Conventionally, this skew problem is addressed by manually adjusting delays in each line. The delays are adjusted so that the data appears as though it has arrived at the receiving end of the bus at the same time. For many applications, controlling the skew problem in this manner is unduly tedious and/or costly. The burdens associated with this approach are significantly increased where the application multiple
Various aspects of the present invention are directed to data transfer over parallel-communication line circuits in a manner that addresses and overcomes the above-mentioned issues and can be used in conjunction with the embodiments disclosed in the above-mentioned patent documents. One aspect of the invention is directed to a high-speed parallel-data communication approach that overcomes skewing problems by transferring digital data with automatic realignment. Parallel bus lines transfer digital data, along with a synchronizing clock signal, from a first module to a second module. To calibrate the synchronization, the first module transfers bus-toggling synchronization codes that are sampled and validated according to an edge of the clock signal by the second module and then used to time-adjust the edge of the clock signal relative to the sampled synchronization codes.
Consistent with another, more particular example embodiment, the present invention is directed to a parallel data communication arrangement in which the parallel bus lines are arranged in a plurality of groups wherein each group includes a plurality of data-carrying lines and a clock path adapted to carry a clock signal for synchronizing digital data carried over the plurality of data-carrying lines of the group. At the sending end, a first module separates portions of data from the data file into separate sets of data, and transfers the sets of data concurrently on the plurality of groups of bus lines along with the clock signals for the respective groups. The sets of data include synchronization codes for the receiving end. At the receiving end, a second module collects, for each group, the sets of data according to timing defined as a function of the clock signal received for the group, and searches for the synchronization codes. In response to these synchronization codes, the timing is adjusted and the data collected for each group is aligned with the clock signal received for the group.
In another more specific embodiment, the clock signal for each group is differential and is used to synchronize the reception of two sets of encoded multiple-bit data values at the receiver circuit. In addition, the second module and the time-adjustment circuit act to center the clock edge relative to the sampled digital data.
Another aspect of the invention involves an approach for incrementally adjusting the edge of the clock signal relative to the synchronization codes. The adjustment circuit causes the synchronization codes to be moved relative to the clock until they are missampled, the edge of the clock signal relative to the synchronization codes is adjusted before and after the synchronization codes are missampled by the second module. Optionally, the adjusting continues until the edge of the clock signal relative to the synchronization codes is centered.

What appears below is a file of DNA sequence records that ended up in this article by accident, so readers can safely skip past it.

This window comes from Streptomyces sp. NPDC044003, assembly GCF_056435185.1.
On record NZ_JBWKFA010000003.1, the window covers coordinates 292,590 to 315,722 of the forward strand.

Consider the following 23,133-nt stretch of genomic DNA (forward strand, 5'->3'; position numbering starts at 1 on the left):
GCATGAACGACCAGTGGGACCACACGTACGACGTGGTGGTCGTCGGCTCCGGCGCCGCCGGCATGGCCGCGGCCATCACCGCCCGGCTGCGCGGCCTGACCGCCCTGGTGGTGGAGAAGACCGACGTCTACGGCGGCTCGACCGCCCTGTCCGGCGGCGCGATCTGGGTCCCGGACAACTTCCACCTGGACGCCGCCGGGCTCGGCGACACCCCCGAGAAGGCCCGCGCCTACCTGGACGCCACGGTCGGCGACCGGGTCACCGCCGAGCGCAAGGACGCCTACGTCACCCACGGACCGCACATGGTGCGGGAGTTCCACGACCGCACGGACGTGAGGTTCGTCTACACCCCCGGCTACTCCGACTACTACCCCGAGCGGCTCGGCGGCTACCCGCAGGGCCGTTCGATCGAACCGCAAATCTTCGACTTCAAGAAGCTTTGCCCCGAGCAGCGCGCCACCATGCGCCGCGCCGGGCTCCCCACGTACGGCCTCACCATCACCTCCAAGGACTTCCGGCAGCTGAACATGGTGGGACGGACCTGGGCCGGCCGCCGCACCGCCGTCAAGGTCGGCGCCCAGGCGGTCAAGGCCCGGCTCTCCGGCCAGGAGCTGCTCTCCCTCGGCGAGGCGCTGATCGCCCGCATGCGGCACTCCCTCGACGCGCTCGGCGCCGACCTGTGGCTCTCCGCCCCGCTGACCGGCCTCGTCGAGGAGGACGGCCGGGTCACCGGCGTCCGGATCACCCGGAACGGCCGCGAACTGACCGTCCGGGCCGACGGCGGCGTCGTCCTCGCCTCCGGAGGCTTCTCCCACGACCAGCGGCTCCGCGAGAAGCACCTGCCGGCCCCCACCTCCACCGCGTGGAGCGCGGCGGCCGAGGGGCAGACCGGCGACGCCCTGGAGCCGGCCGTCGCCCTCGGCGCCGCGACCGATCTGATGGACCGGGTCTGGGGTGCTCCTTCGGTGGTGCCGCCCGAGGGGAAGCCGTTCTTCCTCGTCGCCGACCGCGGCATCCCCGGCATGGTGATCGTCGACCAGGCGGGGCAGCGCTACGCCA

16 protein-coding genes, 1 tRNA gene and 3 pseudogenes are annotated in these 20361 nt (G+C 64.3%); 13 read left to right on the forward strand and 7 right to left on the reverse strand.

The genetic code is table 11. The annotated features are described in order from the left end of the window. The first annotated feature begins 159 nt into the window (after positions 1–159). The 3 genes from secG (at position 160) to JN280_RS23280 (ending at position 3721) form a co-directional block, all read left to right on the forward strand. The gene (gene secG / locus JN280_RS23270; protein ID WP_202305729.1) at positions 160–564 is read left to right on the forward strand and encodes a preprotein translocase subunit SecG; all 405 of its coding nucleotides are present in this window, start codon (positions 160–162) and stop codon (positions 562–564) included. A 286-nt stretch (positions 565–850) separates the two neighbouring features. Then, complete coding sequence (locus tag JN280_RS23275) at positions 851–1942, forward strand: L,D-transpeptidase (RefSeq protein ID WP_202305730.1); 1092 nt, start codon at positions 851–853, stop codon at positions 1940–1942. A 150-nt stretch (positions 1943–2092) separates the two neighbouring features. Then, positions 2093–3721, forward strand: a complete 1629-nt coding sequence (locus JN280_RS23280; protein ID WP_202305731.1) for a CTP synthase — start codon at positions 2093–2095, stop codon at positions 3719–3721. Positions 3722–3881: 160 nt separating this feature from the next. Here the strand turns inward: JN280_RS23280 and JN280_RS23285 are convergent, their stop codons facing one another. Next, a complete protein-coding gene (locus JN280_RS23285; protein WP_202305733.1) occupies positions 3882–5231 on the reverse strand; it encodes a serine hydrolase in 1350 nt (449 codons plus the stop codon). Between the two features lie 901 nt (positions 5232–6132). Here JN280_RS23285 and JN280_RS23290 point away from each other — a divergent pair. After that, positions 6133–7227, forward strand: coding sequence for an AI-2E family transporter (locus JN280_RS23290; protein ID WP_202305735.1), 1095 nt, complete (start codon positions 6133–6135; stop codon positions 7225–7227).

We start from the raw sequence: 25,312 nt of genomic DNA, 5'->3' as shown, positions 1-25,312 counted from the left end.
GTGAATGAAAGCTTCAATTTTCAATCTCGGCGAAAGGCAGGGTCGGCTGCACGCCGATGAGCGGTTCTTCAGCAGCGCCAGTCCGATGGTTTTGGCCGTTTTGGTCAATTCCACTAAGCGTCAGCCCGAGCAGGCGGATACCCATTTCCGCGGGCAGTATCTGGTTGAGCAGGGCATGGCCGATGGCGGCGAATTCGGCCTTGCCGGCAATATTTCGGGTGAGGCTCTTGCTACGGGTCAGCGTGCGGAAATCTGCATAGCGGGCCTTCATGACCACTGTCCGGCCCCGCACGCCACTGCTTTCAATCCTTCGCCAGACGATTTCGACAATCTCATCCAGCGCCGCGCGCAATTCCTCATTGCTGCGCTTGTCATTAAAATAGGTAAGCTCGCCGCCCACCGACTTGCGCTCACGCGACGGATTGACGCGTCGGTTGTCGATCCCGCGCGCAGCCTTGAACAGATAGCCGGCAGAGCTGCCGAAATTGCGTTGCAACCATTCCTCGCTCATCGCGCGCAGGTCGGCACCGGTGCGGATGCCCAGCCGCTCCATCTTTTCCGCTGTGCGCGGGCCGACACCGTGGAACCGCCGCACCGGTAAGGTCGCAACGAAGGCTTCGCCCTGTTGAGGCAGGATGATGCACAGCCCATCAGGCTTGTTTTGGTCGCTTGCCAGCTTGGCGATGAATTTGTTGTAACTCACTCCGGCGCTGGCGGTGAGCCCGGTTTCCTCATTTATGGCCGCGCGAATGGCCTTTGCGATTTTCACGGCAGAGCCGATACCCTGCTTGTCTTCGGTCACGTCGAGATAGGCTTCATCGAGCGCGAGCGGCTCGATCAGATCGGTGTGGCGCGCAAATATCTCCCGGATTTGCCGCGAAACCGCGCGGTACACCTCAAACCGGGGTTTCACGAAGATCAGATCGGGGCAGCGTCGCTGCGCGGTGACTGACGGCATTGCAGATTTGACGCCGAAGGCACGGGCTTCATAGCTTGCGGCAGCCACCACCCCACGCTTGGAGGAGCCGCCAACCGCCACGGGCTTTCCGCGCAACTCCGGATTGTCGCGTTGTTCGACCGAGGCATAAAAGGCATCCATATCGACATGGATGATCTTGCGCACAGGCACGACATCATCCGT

Other example embodiments of the present invention are respectively directed to related structure, methodology and system-processing aspects of such communication environments.
The above summary of the present invention is not intended to describe each illustrated embodiment or every implementation of the present invention. The figures and the detailed description that follow more particularly exemplify these embodiments.
The invention may be more completely understood in consideration of the following detailed description of various embodiments of the invention in connection with the accompanying drawings, in which:
While the invention is amenable to various modifications and alternative forms, specifics thereof have been shown by way of example in the drawings and will be described in detail. It should be understood, however, that the intention is not to limit the invention to the particular embodiments described. On the contrary, the intention is to cover all modifications, equivalents, and alternatives falling within the spirit and scope of the invention as defined by the appended claims.
The present invention is believed to be generally applicable to methods and arrangements for transferring data between two modules (functional blocks) intercoupled by a parallel data communication path. The invention has been found to be particularly advantageous for high-speed data transfer applications susceptible to data-skew errors. Examples of such application include, among others, SSTLS (stub series transceiver/terminated logic), RSL (Ranabus Signaling Logic) interfaces, closely-connected applications such as where the parallel data communication path communicatively couples the two modules on a single-chip, off-board high-speed communication between chips typically situated immediately adjacent each other on the same printed circuit board such as on a reference-chip development platform of the type disclosed in U.S. patent application Ser. No. 09/215,942, filed on Dec. 18, 1998, now U.S. Pat. No. 6,347,395. While the present invention is not necessarily limited to such applications, an appreciation of various aspects of the invention is best gained through a discussion of examples in such an environment.